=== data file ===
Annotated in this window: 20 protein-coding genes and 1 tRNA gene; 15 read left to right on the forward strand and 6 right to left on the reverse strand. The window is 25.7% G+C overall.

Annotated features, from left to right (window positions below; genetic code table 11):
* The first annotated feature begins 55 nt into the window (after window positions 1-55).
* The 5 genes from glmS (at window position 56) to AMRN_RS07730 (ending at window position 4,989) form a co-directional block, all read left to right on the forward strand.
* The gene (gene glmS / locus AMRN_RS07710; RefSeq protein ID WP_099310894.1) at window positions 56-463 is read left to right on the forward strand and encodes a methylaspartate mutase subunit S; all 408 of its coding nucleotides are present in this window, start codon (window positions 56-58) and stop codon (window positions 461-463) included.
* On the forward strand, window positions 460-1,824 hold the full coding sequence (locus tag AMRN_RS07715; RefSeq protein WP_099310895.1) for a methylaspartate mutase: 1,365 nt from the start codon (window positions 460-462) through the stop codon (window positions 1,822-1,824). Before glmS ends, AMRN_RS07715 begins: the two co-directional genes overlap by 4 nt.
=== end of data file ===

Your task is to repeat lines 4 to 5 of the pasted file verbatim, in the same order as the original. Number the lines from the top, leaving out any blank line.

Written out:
* The 5 genes from glmS (at window position 56) to AMRN_RS07730 (ending at window position 4,989) form a co-directional block, all read left to right on the forward strand.
* The gene (gene glmS / locus AMRN_RS07710; RefSeq protein ID WP_099310894.1) at window positions 56-463 is read left to right on the forward strand and encodes a methylaspartate mutase subunit S; all 408 of its coding nucleotides are present in this window, start codon (window positions 56-58) and stop codon (window positions 461-463) included.